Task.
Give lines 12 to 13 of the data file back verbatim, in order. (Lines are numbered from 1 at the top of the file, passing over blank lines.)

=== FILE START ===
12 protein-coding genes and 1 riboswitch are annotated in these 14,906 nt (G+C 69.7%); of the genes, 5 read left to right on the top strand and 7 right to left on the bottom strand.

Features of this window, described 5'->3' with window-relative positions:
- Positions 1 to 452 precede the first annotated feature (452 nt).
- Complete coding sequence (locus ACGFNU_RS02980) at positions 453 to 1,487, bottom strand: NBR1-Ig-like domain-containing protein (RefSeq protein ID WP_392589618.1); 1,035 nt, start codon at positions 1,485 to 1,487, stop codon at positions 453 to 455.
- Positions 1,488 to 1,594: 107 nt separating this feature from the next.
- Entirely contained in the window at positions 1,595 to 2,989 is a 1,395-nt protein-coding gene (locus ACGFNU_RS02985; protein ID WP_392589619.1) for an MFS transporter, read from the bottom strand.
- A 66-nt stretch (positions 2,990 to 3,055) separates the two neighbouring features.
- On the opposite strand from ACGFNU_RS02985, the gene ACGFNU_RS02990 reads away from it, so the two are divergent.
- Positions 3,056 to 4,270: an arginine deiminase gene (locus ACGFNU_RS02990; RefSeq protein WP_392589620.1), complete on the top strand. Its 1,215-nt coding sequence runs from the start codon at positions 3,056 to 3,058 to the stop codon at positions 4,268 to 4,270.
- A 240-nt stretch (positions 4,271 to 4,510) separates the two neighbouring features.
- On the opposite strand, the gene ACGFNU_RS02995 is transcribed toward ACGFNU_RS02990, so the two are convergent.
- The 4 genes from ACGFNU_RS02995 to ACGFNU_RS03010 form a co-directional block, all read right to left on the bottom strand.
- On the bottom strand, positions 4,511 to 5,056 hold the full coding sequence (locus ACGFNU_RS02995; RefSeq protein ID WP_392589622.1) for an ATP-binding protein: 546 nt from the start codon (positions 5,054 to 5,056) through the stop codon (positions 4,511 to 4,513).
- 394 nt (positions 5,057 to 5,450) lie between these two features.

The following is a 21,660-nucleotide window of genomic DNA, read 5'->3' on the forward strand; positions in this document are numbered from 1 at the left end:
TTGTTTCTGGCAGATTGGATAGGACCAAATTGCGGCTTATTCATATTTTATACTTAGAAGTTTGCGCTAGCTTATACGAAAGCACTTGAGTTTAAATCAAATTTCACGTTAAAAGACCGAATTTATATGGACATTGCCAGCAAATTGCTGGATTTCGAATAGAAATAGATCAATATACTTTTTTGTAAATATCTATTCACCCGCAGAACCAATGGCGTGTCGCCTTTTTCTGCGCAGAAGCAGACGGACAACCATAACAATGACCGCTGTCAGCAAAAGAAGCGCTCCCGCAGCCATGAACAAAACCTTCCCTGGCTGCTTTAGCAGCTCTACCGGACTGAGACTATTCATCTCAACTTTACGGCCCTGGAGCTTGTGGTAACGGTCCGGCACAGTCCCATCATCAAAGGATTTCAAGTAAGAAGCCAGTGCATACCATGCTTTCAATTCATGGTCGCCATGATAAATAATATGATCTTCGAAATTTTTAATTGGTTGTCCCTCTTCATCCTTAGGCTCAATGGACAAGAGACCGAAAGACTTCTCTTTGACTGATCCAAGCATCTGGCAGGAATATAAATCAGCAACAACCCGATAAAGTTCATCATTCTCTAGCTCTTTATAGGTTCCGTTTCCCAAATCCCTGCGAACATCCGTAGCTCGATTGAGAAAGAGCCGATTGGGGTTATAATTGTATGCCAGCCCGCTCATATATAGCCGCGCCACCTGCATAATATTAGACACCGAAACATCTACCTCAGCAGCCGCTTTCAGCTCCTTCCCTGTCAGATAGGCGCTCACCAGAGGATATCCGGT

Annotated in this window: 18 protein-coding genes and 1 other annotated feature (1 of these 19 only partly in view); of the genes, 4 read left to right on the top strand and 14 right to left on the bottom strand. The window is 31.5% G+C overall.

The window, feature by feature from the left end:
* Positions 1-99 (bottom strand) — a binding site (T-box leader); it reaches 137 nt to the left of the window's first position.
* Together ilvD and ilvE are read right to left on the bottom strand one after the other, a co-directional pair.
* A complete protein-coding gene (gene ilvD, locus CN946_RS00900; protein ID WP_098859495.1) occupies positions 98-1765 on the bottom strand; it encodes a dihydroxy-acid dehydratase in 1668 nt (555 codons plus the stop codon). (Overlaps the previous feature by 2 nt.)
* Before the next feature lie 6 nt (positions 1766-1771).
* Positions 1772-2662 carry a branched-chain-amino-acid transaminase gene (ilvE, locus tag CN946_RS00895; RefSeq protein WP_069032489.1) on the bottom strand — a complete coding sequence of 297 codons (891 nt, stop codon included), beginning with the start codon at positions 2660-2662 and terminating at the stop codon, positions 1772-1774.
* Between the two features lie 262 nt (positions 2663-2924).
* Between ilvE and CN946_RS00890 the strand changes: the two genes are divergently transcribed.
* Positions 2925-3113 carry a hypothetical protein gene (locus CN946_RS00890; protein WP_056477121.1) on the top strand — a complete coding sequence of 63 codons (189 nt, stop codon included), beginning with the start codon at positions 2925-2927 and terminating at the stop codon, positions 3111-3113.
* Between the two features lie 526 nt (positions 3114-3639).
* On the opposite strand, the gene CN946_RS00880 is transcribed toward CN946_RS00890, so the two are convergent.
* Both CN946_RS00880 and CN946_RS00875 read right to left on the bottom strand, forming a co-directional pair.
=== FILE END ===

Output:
- The 4 genes from ACGFNU_RS02995 to ACGFNU_RS03010 form a co-directional block, all read right to left on the bottom strand.
- On the bottom strand, positions 4,511 to 5,056 hold the full coding sequence (locus ACGFNU_RS02995; RefSeq protein ID WP_392589622.1) for an ATP-binding protein: 546 nt from the start codon (positions 5,054 to 5,056) through the stop codon (positions 4,511 to 4,513).